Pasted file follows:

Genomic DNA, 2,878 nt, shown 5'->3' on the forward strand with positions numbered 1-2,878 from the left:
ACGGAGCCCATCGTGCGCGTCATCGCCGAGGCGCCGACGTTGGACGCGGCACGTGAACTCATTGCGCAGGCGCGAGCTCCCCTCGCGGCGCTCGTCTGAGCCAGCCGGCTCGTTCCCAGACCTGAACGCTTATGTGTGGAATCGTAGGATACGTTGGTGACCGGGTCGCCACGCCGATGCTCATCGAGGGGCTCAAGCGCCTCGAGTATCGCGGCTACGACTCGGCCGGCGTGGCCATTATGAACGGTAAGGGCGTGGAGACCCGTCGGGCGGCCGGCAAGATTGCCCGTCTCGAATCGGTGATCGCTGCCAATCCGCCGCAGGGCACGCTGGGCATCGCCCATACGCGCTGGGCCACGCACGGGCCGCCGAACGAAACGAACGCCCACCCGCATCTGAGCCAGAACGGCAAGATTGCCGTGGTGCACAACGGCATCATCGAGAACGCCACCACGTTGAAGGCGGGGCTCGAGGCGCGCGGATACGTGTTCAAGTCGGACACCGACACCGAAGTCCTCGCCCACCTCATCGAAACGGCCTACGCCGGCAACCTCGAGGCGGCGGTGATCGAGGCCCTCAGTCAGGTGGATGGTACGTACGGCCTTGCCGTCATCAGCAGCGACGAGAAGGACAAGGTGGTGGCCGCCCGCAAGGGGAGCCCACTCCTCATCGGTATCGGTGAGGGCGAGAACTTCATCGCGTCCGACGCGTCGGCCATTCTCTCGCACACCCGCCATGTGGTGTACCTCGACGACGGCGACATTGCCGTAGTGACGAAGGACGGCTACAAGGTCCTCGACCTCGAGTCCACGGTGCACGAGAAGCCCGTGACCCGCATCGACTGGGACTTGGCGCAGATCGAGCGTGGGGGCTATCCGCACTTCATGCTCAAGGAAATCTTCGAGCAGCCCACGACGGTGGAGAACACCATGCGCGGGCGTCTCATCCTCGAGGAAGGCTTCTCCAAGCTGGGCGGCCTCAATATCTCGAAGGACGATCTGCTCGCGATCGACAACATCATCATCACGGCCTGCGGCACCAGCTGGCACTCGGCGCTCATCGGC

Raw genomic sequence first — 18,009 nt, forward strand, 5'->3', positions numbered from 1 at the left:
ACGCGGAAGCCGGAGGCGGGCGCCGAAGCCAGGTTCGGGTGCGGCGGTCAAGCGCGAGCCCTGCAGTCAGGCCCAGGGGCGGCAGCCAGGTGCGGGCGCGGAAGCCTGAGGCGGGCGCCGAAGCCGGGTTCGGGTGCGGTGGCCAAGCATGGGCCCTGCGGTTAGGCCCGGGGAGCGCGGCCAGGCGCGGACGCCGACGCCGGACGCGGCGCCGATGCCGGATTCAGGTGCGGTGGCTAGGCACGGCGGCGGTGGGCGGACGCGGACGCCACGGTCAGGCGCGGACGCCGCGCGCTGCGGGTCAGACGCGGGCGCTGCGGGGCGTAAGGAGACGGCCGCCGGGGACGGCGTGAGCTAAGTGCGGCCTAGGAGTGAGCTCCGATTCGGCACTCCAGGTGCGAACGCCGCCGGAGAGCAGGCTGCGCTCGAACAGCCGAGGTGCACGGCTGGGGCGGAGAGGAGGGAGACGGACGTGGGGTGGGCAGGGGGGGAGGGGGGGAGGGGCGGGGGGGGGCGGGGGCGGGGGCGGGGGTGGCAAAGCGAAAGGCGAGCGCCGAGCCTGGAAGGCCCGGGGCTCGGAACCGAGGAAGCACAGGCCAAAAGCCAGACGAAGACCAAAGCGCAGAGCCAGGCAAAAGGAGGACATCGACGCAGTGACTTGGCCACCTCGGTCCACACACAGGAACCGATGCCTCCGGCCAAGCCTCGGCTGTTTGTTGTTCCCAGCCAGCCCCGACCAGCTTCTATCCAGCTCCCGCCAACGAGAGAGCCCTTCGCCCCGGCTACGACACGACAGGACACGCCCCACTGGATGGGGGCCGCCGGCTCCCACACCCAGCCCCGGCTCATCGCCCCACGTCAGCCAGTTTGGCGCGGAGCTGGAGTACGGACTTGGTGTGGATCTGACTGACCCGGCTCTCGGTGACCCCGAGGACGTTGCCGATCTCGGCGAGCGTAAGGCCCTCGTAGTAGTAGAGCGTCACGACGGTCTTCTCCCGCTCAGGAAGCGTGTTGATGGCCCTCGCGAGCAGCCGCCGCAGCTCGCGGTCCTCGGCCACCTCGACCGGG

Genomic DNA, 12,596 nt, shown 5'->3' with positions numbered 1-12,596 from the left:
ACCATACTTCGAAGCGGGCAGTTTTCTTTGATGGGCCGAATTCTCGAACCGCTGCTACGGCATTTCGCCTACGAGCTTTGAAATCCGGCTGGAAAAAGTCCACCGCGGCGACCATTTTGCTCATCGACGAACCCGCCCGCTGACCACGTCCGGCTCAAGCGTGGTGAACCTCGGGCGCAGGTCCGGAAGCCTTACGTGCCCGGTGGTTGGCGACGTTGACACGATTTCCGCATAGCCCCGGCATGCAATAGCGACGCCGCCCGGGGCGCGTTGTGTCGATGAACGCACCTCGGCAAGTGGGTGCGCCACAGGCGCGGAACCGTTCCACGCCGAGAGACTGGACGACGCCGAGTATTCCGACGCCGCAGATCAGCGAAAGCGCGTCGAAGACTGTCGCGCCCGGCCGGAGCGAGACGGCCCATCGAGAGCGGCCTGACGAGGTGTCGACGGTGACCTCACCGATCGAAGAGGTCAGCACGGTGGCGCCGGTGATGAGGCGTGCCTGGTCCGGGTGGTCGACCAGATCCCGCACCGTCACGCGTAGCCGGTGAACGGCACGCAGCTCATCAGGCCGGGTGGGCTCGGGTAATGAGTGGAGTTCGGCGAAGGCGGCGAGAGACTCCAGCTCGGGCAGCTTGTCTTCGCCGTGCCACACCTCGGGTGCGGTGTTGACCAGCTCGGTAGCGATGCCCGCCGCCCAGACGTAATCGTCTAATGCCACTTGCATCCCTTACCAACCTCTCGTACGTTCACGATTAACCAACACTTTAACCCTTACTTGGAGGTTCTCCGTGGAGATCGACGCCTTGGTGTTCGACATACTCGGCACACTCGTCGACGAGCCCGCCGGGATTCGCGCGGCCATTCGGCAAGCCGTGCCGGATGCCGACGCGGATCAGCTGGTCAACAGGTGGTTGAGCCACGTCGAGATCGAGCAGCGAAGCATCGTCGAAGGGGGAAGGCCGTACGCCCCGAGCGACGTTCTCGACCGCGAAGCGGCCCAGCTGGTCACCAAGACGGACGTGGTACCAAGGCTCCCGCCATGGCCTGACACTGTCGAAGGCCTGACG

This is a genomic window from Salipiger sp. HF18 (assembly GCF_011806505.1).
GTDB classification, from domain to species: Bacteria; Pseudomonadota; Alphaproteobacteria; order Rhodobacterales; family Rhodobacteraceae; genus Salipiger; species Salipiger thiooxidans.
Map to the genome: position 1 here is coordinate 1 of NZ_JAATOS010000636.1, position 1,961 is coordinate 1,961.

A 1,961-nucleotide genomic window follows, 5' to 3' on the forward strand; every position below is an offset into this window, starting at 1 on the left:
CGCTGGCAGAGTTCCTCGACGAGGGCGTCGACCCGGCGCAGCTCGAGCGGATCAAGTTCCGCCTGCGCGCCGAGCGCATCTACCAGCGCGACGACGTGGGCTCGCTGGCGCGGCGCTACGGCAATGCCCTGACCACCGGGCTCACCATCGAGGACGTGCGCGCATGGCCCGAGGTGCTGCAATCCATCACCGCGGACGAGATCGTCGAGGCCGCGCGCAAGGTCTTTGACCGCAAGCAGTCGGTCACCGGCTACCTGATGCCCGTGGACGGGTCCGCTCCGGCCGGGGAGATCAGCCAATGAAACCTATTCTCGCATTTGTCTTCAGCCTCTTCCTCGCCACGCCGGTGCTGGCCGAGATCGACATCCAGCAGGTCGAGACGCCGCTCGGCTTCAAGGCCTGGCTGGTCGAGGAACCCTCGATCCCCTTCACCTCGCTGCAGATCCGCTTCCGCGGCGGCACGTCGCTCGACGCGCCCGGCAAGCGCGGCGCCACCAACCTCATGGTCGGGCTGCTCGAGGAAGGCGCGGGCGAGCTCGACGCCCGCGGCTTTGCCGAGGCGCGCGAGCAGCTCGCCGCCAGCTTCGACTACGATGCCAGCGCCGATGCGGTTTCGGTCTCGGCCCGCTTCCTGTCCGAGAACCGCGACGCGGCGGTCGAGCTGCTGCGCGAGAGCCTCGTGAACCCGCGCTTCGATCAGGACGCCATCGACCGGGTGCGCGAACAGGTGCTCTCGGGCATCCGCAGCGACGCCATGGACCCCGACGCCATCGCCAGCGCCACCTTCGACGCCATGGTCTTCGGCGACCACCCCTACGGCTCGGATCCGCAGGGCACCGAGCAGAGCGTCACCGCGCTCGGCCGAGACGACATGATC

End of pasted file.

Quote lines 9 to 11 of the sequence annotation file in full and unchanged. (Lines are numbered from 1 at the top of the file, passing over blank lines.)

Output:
Map to the genome: position 1 here is coordinate 1 of NZ_JAATOS010000636.1, position 1,961 is coordinate 1,961.

A 1,961-nucleotide genomic window follows, 5' to 3' on the forward strand; every position below is an offset into this window, starting at 1 on the left:
CGCTGGCAGAGTTCCTCGACGAGGGCGTCGACCCGGCGCAGCTCGAGCGGATCAAGTTCCGCCTGCGCGCCGAGCGCATCTACCAGCGCGACGACGTGGGCTCGCTGGCGCGGCGCTACGGCAATGCCCTGACCACCGGGCTCACCATCGAGGACGTGCGCGCATGGCCCGAGGTGCTGCAATCCATCACCGCGGACGAGATCGTCGAGGCCGCGCGCAAGGTCTTTGACCGCAAGCAGTCGGTCACCGGCTACCTGATGCCCGTGGACGGGTCCGCTCCGGCCGGGGAGATCAGCCAATGAAACCTATTCTCGCATTTGTCTTCAGCCTCTTCCTCGCCACGCCGGTGCTGGCCGAGATCGACATCCAGCAGGTCGAGACGCCGCTCGGCTTCAAGGCCTGGCTGGTCGAGGAACCCTCGATCCCCTTCACCTCGCTGCAGATCCGCTTCCGCGGCGGCACGTCGCTCGACGCGCCCGGCAAGCGCGGCGCCACCAACCTCATGGTCGGGCTGCTCGAGGAAGGCGCGGGCGAGCTCGACGCCCGCGGCTTTGCCGAGGCGCGCGAGCAGCTCGCCGCCAGCTTCGACTACGATGCCAGCGCCGATGCGGTTTCGGTCTCGGCCCGCTTCCTGTCCGAGAACCGCGACGCGGCGGTCGAGCTGCTGCGCGAGAGCCTCGTGAACCCGCGCTTCGATCAGGACGCCATCGACCGGGTGCGCGAACAGGTGCTCTCGGGCATCCGCAGCGACGCCATGGACCCCGACGCCATCGCCAGCGCCACCTTCGACGCCATGGTCTTCGGCGACCACCCCTACGGCTCGGATCCGCAGGGCACCGAGCAGAGCGTCACCGCGCTCGGCCGAGACGACATGATC